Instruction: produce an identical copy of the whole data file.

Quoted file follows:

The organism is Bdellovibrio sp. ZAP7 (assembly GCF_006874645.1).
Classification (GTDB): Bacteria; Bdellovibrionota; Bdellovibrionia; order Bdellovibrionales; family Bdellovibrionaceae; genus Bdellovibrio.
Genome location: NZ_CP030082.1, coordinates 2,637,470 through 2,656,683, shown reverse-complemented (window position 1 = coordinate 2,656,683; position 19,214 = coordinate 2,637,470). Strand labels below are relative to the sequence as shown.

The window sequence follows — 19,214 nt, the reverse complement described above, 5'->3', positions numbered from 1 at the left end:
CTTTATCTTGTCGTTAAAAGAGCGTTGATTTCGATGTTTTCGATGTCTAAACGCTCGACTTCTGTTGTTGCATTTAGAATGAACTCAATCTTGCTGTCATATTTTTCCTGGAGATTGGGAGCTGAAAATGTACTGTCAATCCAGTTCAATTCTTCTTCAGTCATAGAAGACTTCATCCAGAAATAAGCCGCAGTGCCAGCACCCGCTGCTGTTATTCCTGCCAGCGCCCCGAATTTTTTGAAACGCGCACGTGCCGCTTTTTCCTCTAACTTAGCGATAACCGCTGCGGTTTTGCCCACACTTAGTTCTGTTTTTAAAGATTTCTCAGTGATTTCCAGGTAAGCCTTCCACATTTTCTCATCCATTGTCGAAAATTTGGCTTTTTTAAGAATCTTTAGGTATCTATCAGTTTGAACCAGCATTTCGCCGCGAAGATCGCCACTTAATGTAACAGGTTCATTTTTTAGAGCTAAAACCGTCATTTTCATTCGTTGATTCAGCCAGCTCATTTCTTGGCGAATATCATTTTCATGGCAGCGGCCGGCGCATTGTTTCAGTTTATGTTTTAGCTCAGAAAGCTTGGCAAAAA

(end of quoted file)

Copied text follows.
The organism is Bdellovibrio sp. ZAP7 (assembly GCF_006874645.1).
Classification (GTDB): Bacteria; Bdellovibrionota; Bdellovibrionia; order Bdellovibrionales; family Bdellovibrionaceae; genus Bdellovibrio.
Genome location: NZ_CP030082.1, coordinates 2,637,470 through 2,656,683, shown reverse-complemented (window position 1 = coordinate 2,656,683; position 19,214 = coordinate 2,637,470). Strand labels below are relative to the sequence as shown.

The window sequence follows — 19,214 nt, the reverse complement described above, 5'->3', positions numbered from 1 at the left end:
CTTTATCTTGTCGTTAAAAGAGCGTTGATTTCGATGTTTTCGATGTCTAAACGCTCGACTTCTGTTGTTGCATTTAGAATGAACTCAATCTTGCTGTCATATTTTTCCTGGAGATTGGGAGCTGAAAATGTACTGTCAATCCAGTTCAATTCTTCTTCAGTCATAGAAGACTTCATCCAGAAATAAGCCGCAGTGCCAGCACCCGCTGCTGTTATTCCTGCCAGCGCCCCGAATTTTTTGAAACGCGCACGTGCCGCTTTTTCCTCTAACTTAGCGATAACCGCTGCGGTTTTGCCCACACTTAGTTCTGTTTTTAAAGATTTCTCAGTGATTTCCAGGTAAGCCTTCCACATTTTCTCATCCATTGTCGAAAATTTGGCTTTTTTAAGAATCTTTAGGTATCTATCAGTTTGAACCAGCATTTCGCCGCGAAGATCGCCACTTAATGTAACAGGTTCATTTTTTAGAGCTAAAACCGTCATTTTCATTCGTTGATTCAGCCAGCTCATTTCTTGGCGAATATCATTTTCATGGCAGCGGCCGGCGCATTGTTTCAGTTTATGTTTTAGCTCAGAAAGCTTGGCAAAAA